As kebabnorsk is only a spoken language (although this is changing), it develops a lot quicker than other forms of language. Words used in kebabnorsk today may not be the same words in a few years’ time. However, some current examples of kebabnorsk include:
Language of origin
For more information and more words (and other slang words), check out kebabnorsk.com (in Norwegian).
Is kebabnorsk slang?
As kebabnorsk is a spoken form of language used by young people, kebabnorsk is often referred to as a form of slang. However, this is not quite right, as slang tends to only refer to different vocabulary, while multiethnolects can also feature different grammar and pronunciation.
In addition, Norwegian slang also contains words from “anglonorsk” (English Norwegian) and “salsanorsk” (Spanish Norwegian), as well as words adapted from “standard” Norwegian itself.
Å røyke (sigaretter)
To smoke (cigarettes)
Å bli med
While anglonorsk and salsanorsk also mix Norwegian with other languages, they differ from kebabnorsk in a few ways. For example, they are examples of ethnolects, wherein only one minority language is mixed with the majority language.
In addition, English and Spanish are western languages and therefore anglonorsk and salsanorsk tend to be viewed differently than kebabnorsk, which only uses non-western languages. Anglonorsk in particular is very accepted in Norway due to the high levels of exposure in Norwegian schools and media.
Checkout kebabnorsk.com to find out more about various Norwegian slang words and their origins (in Norwegian).
Is kebabnorsk a dialect?
Norway is famous for its dialectal variation: there is no one “right way” to speak Norwegian. Dialects are often defined as ways of speaking that are connected to one specific place. In Norway, dialects can be so different that Norwegians can struggle to understand each other.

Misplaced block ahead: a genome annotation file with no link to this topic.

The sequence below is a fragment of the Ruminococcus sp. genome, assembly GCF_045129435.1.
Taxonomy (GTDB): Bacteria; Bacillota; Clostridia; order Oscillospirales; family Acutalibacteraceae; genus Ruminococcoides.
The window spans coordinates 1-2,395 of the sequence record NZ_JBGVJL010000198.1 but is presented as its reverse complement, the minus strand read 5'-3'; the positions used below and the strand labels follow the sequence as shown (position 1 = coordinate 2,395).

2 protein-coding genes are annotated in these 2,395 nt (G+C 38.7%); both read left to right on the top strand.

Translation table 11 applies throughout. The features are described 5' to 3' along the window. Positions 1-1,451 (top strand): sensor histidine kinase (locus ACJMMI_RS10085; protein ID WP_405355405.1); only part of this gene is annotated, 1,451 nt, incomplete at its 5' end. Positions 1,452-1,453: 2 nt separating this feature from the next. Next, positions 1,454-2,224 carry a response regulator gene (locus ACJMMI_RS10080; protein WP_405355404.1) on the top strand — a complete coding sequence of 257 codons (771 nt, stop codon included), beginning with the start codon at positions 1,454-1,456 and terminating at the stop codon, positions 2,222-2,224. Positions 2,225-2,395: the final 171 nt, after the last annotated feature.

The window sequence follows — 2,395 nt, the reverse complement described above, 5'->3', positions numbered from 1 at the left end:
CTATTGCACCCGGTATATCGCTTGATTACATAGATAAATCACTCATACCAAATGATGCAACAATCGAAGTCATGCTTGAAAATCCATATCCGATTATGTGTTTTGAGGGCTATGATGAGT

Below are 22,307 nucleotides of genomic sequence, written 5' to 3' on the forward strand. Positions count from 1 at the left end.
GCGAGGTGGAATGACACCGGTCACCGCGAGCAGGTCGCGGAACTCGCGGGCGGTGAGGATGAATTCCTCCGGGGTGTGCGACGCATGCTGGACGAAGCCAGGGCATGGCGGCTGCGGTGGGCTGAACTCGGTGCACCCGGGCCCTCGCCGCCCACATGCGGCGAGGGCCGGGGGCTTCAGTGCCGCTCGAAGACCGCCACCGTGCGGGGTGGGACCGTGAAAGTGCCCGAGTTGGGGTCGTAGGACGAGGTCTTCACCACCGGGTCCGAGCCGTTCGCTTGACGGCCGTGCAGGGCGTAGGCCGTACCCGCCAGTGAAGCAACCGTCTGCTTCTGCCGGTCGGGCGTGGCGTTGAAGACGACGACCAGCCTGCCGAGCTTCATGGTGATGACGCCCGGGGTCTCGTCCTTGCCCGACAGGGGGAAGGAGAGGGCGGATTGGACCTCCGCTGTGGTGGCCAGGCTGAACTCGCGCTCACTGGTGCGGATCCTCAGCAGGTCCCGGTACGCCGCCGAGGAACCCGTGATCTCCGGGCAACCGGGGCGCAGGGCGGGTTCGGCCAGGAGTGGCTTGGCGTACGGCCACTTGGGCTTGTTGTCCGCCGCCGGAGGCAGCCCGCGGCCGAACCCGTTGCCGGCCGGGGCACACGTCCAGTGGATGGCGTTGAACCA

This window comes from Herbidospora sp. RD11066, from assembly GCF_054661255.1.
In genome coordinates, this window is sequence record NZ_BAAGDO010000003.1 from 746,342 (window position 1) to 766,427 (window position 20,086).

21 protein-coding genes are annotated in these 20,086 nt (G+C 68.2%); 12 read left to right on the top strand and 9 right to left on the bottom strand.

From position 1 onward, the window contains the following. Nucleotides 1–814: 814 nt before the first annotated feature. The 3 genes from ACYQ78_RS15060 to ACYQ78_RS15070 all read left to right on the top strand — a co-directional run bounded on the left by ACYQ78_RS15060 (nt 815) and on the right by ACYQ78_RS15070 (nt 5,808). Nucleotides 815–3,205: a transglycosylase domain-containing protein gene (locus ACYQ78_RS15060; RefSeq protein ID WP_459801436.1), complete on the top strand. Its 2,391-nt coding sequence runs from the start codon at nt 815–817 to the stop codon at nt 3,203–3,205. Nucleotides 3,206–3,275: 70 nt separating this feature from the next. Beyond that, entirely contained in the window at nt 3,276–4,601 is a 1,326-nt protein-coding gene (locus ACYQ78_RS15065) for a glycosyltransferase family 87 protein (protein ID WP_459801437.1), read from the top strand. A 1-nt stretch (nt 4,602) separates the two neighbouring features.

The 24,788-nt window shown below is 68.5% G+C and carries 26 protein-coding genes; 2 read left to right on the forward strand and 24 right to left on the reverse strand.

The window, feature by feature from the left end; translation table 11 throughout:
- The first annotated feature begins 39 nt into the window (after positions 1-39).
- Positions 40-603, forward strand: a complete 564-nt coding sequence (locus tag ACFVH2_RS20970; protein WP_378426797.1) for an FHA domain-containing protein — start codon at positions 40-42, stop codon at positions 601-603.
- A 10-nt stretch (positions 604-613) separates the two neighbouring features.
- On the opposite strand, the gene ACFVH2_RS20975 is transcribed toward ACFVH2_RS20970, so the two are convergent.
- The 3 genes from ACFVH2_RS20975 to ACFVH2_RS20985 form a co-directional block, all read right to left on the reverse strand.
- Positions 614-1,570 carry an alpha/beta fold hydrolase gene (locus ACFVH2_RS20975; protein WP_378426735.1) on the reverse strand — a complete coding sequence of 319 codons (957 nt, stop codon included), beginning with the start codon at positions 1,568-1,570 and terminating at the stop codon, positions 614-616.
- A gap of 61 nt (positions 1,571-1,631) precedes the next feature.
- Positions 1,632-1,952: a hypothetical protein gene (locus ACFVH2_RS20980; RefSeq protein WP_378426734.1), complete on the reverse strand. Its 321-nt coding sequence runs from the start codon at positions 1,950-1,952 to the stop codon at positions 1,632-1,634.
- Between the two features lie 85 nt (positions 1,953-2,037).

Some people argue that kebabnorsk should also be a dialect, as it is only used in East Oslo. In addition, if kebabnorsk became a dialect, it would gain the same status – and its speakers the same respect – as other dialects and dialect users.
Currently, kebabnorsk is not considered a dialect – however, this may change in the future.
Misconceptions about kebabnorsk
There are a lot of misconceptions surrounding kebabnorsk and the people who speak it. Here are the two main ones:
1. “Only people with a non-western background speak kebabnorsk.”
Kebabnorsk is not solely spoken by people with a non-western background, and you do not have to be a fluent speaker – or even have any knowledge – of the languages used in kebabnorsk to speak kebabnorsk properly. A young, monolingual, ethnic Norwegian is just as capable of speaking kebabnorsk as a young, second-generation Norwegian from a bilingual household.
2. “People who speak kebabnorsk cannot speak proper Norwegian.”
Kebabnorsk speakers are also fluent in Norwegian, and kebabnorsk has no negative impact on their language. This is because kebabnorsk is not “bad Norwegian”: it is a separate form of Norwegian that is used only in certain situations – e.g. among friends, not instead of “standard” Norwegian.